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Sage, if unwelcome, advice.  Thank you for a very full reply.


Henry Law            Manchester, England

Re: Rehabilitating bad Perl code

Ben Morrow (for it is he) wrote:

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There's always

use strict "vars";

 < (AIM:troffasky) (
 10:55:13 up 23 days, 13:27,  9 users,  load average: 0.96, 0.77, 0.73
 Qua illic est reprehendit, illic est a vindicatum

Re: Rehabilitating bad Perl code

On Tuesday, January 8, 2013 2:37:57 PM UTC-5, Henry Law wrote:
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Indeed! I inherited several inches of Perl code (literally, the author died=
 very suddenly) that two of us spent several weeks reading - to little avai=

My partner took another position, and I rewrote the whole damn thing (and y=
es, the profanity is justified.)

1. We rewrote the network part in Java, which as it turned out a wise decis=
ion as the applications we interfaced with were Java and we benefited from =
the available classes.
2. We modularized the code, my first big experience in reducing a large cod=
e base to modules, which has benefited me since.
3. I intentionally attempted to rewrite the code in a functional style, whi=
ch has paid for itself in decreased maintenance time over the years.
4. Since I wrote the code, I know it inside out, which I would not have lea=
rned nearly as well simply by reading code someone else has written.
5. Having a negative example, I tried my best to use best practices, which =
taught me some good lessons.

My approach at least in the beginning was to write functions which accepted=
 parameters and returned results using lexical variables as much as possibl=
e, and commented out the existing code. Often this exposed global variables=
, some of these literally a couple of KLOC away from the use of the global.=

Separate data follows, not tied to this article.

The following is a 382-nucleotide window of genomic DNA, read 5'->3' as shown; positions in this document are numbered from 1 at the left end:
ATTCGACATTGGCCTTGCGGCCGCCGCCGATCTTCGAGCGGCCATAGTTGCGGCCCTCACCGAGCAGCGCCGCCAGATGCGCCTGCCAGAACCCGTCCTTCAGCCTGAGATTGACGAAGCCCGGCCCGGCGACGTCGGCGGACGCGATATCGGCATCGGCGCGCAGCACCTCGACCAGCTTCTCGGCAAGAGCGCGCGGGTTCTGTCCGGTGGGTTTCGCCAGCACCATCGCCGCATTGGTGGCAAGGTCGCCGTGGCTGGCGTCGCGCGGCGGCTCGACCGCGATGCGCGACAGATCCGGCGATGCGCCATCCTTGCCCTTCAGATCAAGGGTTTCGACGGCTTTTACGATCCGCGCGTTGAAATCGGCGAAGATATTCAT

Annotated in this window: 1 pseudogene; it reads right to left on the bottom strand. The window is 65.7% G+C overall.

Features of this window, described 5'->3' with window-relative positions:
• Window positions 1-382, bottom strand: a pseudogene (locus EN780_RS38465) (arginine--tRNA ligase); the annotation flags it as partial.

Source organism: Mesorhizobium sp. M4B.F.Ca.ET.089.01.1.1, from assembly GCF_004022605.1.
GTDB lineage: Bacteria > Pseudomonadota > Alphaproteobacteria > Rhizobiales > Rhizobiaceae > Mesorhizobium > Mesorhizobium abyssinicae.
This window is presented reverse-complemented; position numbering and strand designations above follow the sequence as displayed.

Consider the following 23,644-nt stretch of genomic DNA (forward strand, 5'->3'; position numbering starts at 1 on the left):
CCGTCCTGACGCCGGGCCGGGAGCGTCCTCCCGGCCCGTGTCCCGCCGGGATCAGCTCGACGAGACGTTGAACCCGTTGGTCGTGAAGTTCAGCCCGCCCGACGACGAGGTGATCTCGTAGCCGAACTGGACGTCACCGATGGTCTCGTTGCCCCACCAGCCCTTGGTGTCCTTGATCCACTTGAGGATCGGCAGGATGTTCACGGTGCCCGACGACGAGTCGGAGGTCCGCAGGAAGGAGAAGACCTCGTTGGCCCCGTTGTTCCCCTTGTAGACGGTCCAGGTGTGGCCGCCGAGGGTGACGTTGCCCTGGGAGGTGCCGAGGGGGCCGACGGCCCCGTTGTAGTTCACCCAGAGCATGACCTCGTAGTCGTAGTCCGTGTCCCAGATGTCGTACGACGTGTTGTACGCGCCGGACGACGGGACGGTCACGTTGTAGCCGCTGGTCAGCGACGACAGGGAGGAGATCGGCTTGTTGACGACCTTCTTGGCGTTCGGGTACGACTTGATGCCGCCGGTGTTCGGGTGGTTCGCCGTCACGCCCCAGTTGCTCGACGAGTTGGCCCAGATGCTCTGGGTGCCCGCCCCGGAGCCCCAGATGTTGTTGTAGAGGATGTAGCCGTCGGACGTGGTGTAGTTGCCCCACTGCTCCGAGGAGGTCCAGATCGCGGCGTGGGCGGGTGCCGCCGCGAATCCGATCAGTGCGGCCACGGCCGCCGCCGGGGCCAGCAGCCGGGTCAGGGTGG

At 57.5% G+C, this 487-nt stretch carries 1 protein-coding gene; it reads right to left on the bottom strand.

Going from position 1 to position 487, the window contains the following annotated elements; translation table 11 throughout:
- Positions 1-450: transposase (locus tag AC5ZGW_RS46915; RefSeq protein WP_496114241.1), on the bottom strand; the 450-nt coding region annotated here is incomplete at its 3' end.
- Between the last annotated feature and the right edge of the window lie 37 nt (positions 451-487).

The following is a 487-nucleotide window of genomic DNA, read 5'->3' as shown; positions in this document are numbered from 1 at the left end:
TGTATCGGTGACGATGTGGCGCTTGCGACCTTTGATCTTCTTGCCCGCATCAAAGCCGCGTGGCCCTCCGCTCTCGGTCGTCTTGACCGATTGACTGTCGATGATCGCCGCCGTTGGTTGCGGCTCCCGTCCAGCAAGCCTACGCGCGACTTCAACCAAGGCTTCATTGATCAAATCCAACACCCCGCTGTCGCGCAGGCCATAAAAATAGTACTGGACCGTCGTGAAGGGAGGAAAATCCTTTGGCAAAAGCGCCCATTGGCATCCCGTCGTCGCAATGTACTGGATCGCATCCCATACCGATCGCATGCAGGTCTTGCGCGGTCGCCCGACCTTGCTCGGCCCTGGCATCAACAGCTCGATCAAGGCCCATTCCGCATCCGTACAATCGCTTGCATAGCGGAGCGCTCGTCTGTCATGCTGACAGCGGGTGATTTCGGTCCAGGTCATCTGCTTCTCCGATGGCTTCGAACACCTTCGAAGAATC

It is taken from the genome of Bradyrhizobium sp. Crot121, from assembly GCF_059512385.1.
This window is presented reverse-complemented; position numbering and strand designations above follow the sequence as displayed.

Getting a handle on the globals really allowed me to increase the pace of =
my rewriting effort.

My best advice is not to look on this as a negative, but as a positive. You=
 will be much better off seeing this as an opportunity to do good rather th=
an as a burden to carry.


Re: Rehabilitating bad Perl code

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[very late followup, this]

For education of us all, please say a bit about how you
wrote perl code in a functional style.

Not a whole tutorial, but maybe a few short examples,
maybe even before-and-after versions?



Re: Rehabilitating bad Perl code (David Combs) writes:
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Judgeing from the text, I think what he meant is structuring the code
into named subroutines solving subproblems instead of the usual "5000
lines down the road, there comes the final bracket of 'the loop'" (cf
"Real programmers don't use Pascal").

Re: Rehabilitating bad Perl code

On Wednesday, February 27, 2013 9:19:34 PM UTC-5, David Combs wrote:

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I should have said 'procedural style', by which I mean named blocks of code that
accept arguments and return results.

I would recommend 'Higher Order Perl' which is available as a free web version,
but by the book to encourage the order. This is a good book. You probably won't
write Perl in a (true) functional style, but the techniques are slick.